Sometimes, I didn't need to read the Norwegian text because I already knew what it meant from memory of having performed that operation in Windows in English.
However, I still read the Norwegian text in order to learn from it and associate it with a meaning (a meaning which I knew from Windows in English).
So, just as with movies with subtitles, a connection in my brain was being made between the text in Norwegian I was reading and my memory of what that text meant in English.
And, some other times, I was dealing with less familiar operations.
I actually had to pick up a translator or a dictionary to figure out what the text meant, because I didn't want to do operations that would cause unwanted results.
As a downside result, switching the language of the operating system in the beginning made tasks on the computer more time-consuming, because I had to take the time to understand what the text meant.
So, again, be careful when using this technique; make sure you have enough time to do the tasks you intend to do on your computer.
Also, note that you can change the language of the operating system of your mobile devices (cell phone and tablet) and of the programs and apps you install for extra exposure to the target language.
Follow People on Social Networks - Getting Even More Exposure
The following technique is no less important because I'm sure that most of you use some kind of social network, whether it be Facebook, Twitter, Instagram, Google Plus, etc.
(image source: http://www.quantummarketer.com/wp-content/uploads/2012/04/Follow-Us.jpg)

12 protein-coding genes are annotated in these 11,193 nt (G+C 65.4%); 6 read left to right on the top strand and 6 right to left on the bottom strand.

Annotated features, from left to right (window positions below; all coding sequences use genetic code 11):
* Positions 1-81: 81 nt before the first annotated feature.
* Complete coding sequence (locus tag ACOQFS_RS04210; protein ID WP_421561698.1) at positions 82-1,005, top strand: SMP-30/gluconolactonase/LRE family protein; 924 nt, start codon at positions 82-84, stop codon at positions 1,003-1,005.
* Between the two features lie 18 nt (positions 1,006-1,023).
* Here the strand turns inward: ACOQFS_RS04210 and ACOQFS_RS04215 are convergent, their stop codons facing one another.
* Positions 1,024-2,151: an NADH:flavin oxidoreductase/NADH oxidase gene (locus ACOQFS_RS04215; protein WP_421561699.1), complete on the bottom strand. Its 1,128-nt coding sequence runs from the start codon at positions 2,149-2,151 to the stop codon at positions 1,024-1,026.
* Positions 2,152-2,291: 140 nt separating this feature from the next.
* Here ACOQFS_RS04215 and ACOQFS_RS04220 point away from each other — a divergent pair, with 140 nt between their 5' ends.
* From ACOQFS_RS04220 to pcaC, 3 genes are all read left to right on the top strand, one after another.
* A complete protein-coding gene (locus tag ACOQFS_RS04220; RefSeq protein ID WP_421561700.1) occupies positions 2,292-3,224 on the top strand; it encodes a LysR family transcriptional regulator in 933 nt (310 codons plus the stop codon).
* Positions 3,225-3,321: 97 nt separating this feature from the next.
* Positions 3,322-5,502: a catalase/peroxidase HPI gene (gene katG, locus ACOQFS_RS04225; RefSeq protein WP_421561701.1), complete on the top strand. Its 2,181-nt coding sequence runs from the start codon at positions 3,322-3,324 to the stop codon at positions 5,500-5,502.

Why do social networks matter in language learning?
Because these social networks that you use on a daily basis are an important source of language; the flow of information on these networks is immense and it is easily accessible.
You can access this valuable source by following people on Facebook, Twitter and G+ who regularly post in the language you are learning.
In practically no time, your news feed will be bombarded with material in the language you are learning which contributes to the immersion environment.
How can you actually do this?
The procedure is slightly different on every social network, but the principles are the same.
Here's how you can do it on Facebook:
Step 1: Type a subject you're interested in Facebook's search field up top.
In this example, let's say we like dogs and we want to learn German. So, we'll type the German word for dog: Hunde.
Step 2: Click on the People tab and look at the results.
Step 3: Click on someone in the list who might post about dogs in German.